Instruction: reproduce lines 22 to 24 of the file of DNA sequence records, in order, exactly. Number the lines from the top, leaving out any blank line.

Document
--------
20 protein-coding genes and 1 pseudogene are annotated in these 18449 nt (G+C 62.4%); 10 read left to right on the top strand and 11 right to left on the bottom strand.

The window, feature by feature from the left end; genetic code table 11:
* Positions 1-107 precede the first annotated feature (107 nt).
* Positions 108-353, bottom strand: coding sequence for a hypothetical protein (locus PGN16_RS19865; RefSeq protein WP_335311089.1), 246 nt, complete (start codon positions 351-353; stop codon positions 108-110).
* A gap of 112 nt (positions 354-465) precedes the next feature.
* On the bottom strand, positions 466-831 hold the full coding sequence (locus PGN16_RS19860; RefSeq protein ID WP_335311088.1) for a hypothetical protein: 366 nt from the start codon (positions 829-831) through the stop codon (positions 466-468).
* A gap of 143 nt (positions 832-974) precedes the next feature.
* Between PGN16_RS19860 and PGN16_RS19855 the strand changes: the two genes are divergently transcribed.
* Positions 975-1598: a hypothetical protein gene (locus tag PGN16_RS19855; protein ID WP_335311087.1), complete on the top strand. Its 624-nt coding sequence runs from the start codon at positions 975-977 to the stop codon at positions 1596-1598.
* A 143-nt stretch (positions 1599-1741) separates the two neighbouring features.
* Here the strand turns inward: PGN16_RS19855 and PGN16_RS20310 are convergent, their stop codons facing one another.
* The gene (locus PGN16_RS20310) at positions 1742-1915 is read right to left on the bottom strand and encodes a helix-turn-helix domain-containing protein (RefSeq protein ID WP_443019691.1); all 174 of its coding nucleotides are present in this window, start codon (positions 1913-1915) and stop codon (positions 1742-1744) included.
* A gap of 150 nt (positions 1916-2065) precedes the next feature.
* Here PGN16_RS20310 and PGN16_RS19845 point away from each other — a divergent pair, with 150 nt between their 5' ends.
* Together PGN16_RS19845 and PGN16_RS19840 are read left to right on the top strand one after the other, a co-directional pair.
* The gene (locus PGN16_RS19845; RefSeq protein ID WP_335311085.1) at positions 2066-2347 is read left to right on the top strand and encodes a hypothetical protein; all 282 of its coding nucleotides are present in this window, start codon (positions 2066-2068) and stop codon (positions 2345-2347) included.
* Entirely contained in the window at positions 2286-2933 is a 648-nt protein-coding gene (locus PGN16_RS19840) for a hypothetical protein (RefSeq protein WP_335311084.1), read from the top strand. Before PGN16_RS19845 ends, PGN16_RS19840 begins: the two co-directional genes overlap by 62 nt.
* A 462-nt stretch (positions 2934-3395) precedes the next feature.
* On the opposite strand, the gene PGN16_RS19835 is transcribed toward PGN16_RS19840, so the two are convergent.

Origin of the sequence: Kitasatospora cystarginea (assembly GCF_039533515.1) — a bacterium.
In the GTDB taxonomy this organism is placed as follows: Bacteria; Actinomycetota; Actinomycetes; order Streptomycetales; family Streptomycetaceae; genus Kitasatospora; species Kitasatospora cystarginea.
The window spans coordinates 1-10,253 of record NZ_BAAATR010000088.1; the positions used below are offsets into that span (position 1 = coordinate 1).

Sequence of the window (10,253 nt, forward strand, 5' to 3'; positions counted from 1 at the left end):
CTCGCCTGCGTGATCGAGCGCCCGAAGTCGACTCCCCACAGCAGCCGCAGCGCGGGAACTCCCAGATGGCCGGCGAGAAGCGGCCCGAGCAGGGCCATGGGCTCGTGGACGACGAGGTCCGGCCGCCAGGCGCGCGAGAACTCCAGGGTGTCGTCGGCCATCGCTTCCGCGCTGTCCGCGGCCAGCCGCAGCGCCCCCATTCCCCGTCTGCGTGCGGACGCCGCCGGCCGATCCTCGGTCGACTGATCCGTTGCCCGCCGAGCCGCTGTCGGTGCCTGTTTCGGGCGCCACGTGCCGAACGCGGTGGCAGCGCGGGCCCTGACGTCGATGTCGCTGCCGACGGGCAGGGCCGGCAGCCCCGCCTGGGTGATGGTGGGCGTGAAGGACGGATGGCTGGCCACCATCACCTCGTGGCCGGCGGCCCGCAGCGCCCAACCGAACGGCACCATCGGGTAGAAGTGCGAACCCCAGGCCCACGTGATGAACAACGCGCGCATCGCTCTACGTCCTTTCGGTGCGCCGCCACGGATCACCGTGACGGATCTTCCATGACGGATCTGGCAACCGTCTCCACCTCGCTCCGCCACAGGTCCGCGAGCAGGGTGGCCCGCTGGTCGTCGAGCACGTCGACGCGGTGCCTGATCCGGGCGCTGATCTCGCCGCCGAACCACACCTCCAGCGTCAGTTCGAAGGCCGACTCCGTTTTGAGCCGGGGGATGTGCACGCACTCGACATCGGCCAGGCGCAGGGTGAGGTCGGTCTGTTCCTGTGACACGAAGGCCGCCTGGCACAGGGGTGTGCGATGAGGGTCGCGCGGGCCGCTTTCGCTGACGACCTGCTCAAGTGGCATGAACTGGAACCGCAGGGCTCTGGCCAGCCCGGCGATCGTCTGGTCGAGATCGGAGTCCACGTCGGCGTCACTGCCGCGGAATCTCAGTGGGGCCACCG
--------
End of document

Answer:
The window spans coordinates 1-10,253 of record NZ_BAAATR010000088.1; the positions used below are offsets into that span (position 1 = coordinate 1).

Sequence of the window (10,253 nt, forward strand, 5' to 3'; positions counted from 1 at the left end):
CTCGCCTGCGTGATCGAGCGCCCGAAGTCGACTCCCCACAGCAGCCGCAGCGCGGGAACTCCCAGATGGCCGGCGAGAAGCGGCCCGAGCAGGGCCATGGGCTCGTGGACGACGAGGTCCGGCCGCCAGGCGCGCGAGAACTCCAGGGTGTCGTCGGCCATCGCTTCCGCGCTGTCCGCGGCCAGCCGCAGCGCCCCCATTCCCCGTCTGCGTGCGGACGCCGCCGGCCGATCCTCGGTCGACTGATCCGTTGCCCGCCGAGCCGCTGTCGGTGCCTGTTTCGGGCGCCACGTGCCGAACGCGGTGGCAGCGCGGGCCCTGACGTCGATGTCGCTGCCGACGGGCAGGGCCGGCAGCCCCGCCTGGGTGATGGTGGGCGTGAAGGACGGATGGCTGGCCACCATCACCTCGTGGCCGGCGGCCCGCAGCGCCCAACCGAACGGCACCATCGGGTAGAAGTGCGAACCCCAGGCCCACGTGATGAACAACGCGCGCATCGCTCTACGTCCTTTCGGTGCGCCGCCACGGATCACCGTGACGGATCTTCCATGACGGATCTGGCAACCGTCTCCACCTCGCTCCGCCACAGGTCCGCGAGCAGGGTGGCCCGCTGGTCGTCGAGCACGTCGACGCGGTGCCTGATCCGGGCGCTGATCTCGCCGCCGAACCACACCTCCAGCGTCAGTTCGAAGGCCGACTCCGTTTTGAGCCGGGGGATGTGCACGCACTCGACATCGGCCAGGCGCAGGGTGAGGTCGGTCTGTTCCTGTGACACGAAGGCCGCCTGGCACAGGGGTGTGCGATGAGGGTCGCGCGGGCCGCTTTCGCTGACGACCTGCTCAAGTGGCATGAACTGGAACCGCAGGGCTCTGGCCAGCCCGGCGATCGTCTGGTCGAGATCGGAGTCCACGTCGGCGTCACTGCCGCGGAATCTCAGTGGGGCCACCG